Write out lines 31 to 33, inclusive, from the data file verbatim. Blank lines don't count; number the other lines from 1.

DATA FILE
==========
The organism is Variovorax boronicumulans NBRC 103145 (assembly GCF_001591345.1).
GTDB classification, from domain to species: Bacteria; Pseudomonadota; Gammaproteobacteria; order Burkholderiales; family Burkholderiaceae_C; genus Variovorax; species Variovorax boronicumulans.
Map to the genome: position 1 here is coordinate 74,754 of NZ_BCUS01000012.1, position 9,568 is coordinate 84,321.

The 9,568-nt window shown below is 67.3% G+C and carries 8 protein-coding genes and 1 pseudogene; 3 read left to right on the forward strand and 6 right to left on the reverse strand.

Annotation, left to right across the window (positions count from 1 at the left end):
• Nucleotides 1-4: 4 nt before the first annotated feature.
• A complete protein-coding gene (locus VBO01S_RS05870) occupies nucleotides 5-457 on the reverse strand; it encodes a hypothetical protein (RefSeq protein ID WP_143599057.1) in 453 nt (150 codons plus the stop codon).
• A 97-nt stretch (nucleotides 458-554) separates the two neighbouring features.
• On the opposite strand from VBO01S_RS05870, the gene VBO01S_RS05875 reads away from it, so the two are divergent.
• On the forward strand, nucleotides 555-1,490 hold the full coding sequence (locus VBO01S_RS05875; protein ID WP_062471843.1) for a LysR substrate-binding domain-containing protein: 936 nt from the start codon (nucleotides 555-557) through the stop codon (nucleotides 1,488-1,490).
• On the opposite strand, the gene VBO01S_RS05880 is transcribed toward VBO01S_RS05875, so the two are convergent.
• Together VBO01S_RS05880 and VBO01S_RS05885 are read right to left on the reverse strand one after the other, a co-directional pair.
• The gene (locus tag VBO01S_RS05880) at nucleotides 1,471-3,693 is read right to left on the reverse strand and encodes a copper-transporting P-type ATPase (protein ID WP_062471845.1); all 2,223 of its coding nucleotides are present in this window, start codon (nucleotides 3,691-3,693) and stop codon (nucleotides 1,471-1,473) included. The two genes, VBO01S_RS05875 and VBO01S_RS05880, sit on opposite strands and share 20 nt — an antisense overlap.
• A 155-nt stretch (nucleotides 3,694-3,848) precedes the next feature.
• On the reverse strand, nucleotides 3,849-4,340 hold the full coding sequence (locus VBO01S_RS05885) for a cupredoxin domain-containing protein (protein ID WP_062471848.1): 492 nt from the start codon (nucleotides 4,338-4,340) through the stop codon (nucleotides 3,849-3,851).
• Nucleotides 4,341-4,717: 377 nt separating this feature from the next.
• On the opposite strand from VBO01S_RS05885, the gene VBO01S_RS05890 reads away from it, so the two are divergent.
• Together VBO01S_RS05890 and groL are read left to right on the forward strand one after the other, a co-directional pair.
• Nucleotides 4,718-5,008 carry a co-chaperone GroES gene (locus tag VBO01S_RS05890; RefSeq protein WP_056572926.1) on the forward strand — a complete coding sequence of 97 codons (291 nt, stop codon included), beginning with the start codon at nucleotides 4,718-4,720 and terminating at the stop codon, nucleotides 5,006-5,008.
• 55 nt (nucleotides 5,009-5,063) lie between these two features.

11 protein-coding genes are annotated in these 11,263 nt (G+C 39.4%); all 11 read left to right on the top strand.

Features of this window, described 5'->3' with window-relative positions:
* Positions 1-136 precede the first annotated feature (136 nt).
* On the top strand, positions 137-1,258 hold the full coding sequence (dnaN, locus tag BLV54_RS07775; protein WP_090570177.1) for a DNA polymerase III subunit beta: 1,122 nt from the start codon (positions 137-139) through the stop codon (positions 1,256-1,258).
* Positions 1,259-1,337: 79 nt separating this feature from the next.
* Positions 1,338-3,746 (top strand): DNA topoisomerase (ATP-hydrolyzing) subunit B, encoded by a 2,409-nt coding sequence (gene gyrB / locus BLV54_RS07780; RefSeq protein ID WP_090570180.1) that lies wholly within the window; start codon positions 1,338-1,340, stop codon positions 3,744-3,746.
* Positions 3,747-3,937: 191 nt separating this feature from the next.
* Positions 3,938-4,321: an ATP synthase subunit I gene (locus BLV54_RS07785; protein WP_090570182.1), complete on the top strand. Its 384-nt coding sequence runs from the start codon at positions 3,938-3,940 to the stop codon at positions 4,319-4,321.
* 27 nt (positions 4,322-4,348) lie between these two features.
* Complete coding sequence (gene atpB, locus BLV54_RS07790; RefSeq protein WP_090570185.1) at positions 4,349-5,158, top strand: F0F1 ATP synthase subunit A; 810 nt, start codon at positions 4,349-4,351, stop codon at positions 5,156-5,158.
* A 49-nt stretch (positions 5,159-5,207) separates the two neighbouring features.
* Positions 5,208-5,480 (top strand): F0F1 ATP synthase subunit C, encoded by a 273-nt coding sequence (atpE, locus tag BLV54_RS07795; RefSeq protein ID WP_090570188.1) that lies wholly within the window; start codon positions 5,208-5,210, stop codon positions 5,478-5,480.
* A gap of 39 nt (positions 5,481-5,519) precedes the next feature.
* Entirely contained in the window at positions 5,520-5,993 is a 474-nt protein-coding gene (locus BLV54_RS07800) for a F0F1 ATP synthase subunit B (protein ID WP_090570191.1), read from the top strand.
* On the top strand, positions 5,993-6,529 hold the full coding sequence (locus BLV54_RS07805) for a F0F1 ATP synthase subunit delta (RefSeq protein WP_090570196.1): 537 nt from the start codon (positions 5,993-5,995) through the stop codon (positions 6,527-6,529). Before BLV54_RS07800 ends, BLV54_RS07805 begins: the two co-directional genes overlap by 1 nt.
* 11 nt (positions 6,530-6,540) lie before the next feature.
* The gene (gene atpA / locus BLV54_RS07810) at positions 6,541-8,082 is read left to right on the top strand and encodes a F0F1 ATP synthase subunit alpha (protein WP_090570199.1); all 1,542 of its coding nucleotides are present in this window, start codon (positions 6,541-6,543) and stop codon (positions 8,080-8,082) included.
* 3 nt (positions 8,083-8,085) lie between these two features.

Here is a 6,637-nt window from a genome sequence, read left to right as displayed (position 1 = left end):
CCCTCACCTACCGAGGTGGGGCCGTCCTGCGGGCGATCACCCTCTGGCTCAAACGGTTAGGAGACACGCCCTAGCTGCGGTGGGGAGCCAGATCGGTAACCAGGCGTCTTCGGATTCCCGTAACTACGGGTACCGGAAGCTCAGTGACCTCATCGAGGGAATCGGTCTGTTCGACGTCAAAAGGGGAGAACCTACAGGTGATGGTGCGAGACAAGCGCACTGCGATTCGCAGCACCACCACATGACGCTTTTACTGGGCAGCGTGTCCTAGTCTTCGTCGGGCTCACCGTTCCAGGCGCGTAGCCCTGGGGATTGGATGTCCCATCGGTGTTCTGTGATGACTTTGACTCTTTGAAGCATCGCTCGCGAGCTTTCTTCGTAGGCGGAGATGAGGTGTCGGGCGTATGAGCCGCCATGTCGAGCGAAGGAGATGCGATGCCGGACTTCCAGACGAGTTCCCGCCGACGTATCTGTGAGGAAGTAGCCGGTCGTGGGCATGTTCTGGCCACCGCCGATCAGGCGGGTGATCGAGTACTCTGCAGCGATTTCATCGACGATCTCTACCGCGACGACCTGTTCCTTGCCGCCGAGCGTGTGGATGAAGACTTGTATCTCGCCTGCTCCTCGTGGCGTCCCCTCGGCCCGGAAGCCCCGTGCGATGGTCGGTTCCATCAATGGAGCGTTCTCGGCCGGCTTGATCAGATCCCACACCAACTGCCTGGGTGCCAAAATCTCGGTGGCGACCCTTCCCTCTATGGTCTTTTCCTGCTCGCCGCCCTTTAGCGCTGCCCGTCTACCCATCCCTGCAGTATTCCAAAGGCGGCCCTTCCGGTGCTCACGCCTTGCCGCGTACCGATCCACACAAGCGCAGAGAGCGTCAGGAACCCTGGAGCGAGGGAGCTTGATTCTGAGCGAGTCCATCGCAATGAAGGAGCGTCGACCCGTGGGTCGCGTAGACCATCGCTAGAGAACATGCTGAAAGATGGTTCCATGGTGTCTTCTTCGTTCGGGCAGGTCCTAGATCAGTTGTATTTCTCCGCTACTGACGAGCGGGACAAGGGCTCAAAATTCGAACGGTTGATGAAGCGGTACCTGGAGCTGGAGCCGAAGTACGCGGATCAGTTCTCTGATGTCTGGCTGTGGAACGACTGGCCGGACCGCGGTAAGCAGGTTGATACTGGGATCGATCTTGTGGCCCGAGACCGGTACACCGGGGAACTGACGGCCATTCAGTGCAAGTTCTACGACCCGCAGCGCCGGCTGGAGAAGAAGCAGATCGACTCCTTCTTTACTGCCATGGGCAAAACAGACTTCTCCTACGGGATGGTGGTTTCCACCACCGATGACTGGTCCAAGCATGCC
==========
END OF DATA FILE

* A 49-nt stretch (positions 5,159-5,207) separates the two neighbouring features.
* Positions 5,208-5,480 (top strand): F0F1 ATP synthase subunit C, encoded by a 273-nt coding sequence (atpE, locus tag BLV54_RS07795; RefSeq protein ID WP_090570188.1) that lies wholly within the window; start codon positions 5,208-5,210, stop codon positions 5,478-5,480.
* A gap of 39 nt (positions 5,481-5,519) precedes the next feature.